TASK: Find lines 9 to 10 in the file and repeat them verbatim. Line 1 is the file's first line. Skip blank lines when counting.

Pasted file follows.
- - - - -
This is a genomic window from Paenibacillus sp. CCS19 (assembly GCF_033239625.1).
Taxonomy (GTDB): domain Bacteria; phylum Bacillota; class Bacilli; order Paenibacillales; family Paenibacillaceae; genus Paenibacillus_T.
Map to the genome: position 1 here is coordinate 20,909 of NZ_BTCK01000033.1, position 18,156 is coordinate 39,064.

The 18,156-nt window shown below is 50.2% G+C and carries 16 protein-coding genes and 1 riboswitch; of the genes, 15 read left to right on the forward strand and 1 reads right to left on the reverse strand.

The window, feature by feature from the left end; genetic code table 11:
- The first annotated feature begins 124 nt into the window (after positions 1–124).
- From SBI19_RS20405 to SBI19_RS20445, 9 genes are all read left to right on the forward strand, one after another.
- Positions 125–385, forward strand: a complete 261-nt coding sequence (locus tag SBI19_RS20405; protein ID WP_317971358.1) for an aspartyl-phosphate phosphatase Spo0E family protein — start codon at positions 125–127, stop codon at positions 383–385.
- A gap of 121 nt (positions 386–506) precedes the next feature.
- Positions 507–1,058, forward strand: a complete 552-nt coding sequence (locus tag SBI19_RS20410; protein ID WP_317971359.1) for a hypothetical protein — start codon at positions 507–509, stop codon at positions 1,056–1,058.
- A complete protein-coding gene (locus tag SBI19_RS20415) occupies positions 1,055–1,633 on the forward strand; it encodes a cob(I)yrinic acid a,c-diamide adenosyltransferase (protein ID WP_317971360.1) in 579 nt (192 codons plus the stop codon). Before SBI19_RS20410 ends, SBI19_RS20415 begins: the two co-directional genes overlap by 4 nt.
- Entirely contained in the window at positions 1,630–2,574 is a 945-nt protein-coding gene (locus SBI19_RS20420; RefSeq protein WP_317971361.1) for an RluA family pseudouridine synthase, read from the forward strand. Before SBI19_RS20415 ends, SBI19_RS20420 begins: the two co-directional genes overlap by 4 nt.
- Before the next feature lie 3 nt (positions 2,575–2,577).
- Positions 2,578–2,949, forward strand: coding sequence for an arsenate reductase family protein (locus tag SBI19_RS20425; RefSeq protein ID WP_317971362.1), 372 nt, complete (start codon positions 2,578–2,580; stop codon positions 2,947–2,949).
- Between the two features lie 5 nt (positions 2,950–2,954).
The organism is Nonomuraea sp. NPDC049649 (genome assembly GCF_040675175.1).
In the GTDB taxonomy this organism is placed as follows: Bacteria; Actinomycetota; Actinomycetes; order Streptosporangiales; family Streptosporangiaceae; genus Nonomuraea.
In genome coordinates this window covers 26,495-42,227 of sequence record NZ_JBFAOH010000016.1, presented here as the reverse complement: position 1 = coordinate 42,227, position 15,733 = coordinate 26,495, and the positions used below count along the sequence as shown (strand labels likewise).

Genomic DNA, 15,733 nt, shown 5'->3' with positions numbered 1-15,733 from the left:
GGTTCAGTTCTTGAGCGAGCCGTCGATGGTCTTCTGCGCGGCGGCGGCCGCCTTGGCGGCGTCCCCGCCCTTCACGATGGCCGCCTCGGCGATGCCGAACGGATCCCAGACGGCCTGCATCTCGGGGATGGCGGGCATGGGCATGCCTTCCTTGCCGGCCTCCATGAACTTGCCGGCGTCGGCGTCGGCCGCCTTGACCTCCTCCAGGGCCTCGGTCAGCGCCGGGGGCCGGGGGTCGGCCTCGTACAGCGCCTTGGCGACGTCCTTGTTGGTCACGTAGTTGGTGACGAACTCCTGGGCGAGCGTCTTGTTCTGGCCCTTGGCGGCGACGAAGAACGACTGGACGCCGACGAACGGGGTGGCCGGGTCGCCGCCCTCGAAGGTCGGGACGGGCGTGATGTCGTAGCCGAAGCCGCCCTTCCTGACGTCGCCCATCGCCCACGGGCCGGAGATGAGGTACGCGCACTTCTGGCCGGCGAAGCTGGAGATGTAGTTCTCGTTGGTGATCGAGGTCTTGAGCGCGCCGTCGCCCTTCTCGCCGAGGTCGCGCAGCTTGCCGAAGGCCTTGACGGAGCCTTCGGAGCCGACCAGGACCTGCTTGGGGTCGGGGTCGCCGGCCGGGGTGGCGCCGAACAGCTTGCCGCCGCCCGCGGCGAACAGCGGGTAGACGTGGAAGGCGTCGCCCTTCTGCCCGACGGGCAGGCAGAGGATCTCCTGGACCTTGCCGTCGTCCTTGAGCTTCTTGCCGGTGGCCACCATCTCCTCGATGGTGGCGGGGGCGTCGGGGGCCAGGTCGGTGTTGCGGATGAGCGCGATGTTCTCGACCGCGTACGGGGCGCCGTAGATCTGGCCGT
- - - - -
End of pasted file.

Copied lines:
- A gap of 121 nt (positions 386–506) precedes the next feature.
- Positions 507–1,058, forward strand: a complete 552-nt coding sequence (locus tag SBI19_RS20410; protein ID WP_317971359.1) for a hypothetical protein — start codon at positions 507–509, stop codon at positions 1,056–1,058.